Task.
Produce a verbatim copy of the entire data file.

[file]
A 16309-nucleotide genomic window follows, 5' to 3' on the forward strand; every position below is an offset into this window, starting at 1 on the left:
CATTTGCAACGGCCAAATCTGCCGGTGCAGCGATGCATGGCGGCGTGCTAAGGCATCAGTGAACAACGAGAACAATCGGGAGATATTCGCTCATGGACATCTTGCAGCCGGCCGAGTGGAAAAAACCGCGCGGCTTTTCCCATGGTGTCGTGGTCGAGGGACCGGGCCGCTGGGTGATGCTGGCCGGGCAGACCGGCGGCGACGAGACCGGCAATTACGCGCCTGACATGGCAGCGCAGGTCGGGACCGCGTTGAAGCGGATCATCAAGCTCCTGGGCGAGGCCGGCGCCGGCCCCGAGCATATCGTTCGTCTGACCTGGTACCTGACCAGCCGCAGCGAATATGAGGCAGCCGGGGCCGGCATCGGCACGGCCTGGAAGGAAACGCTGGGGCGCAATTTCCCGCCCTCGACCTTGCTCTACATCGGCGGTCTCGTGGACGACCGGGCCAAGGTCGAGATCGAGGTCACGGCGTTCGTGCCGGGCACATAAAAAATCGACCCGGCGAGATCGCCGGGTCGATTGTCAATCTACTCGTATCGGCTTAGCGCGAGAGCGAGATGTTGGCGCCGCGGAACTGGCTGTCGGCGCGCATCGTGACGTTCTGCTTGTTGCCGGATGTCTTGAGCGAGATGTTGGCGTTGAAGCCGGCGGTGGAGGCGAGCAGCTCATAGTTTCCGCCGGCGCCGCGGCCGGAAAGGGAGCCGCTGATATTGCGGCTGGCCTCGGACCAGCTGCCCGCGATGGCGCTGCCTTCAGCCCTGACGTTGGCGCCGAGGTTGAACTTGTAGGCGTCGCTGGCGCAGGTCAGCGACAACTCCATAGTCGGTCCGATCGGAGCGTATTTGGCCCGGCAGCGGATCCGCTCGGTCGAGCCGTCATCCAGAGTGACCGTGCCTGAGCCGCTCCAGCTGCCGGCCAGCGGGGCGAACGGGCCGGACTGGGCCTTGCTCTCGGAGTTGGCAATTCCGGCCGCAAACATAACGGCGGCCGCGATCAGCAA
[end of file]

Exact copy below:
A 16309-nucleotide genomic window follows, 5' to 3' on the forward strand; every position below is an offset into this window, starting at 1 on the left:
CATTTGCAACGGCCAAATCTGCCGGTGCAGCGATGCATGGCGGCGTGCTAAGGCATCAGTGAACAACGAGAACAATCGGGAGATATTCGCTCATGGACATCTTGCAGCCGGCCGAGTGGAAAAAACCGCGCGGCTTTTCCCATGGTGTCGTGGTCGAGGGACCGGGCCGCTGGGTGATGCTGGCCGGGCAGACCGGCGGCGACGAGACCGGCAATTACGCGCCTGACATGGCAGCGCAGGTCGGGACCGCGTTGAAGCGGATCATCAAGCTCCTGGGCGAGGCCGGCGCCGGCCCCGAGCATATCGTTCGTCTGACCTGGTACCTGACCAGCCGCAGCGAATATGAGGCAGCCGGGGCCGGCATCGGCACGGCCTGGAAGGAAACGCTGGGGCGCAATTTCCCGCCCTCGACCTTGCTCTACATCGGCGGTCTCGTGGACGACCGGGCCAAGGTCGAGATCGAGGTCACGGCGTTCGTGCCGGGCACATAAAAAATCGACCCGGCGAGATCGCCGGGTCGATTGTCAATCTACTCGTATCGGCTTAGCGCGAGAGCGAGATGTTGGCGCCGCGGAACTGGCTGTCGGCGCGCATCGTGACGTTCTGCTTGTTGCCGGATGTCTTGAGCGAGATGTTGGCGTTGAAGCCGGCGGTGGAGGCGAGCAGCTCATAGTTTCCGCCGGCGCCGCGGCCGGAAAGGGAGCCGCTGATATTGCGGCTGGCCTCGGACCAGCTGCCCGCGATGGCGCTGCCTTCAGCCCTGACGTTGGCGCCGAGGTTGAACTTGTAGGCGTCGCTGGCGCAGGTCAGCGACAACTCCATAGTCGGTCCGATCGGAGCGTATTTGGCCCGGCAGCGGATCCGCTCGGTCGAGCCGTCATCCAGAGTGACCGTGCCTGAGCCGCTCCAGCTGCCGGCCAGCGGGGCGAACGGGCCGGACTGGGCCTTGCTCTCGGAGTTGGCAATTCCGGCCGCAAACATAACGGCGGCCGCGATCAGCAA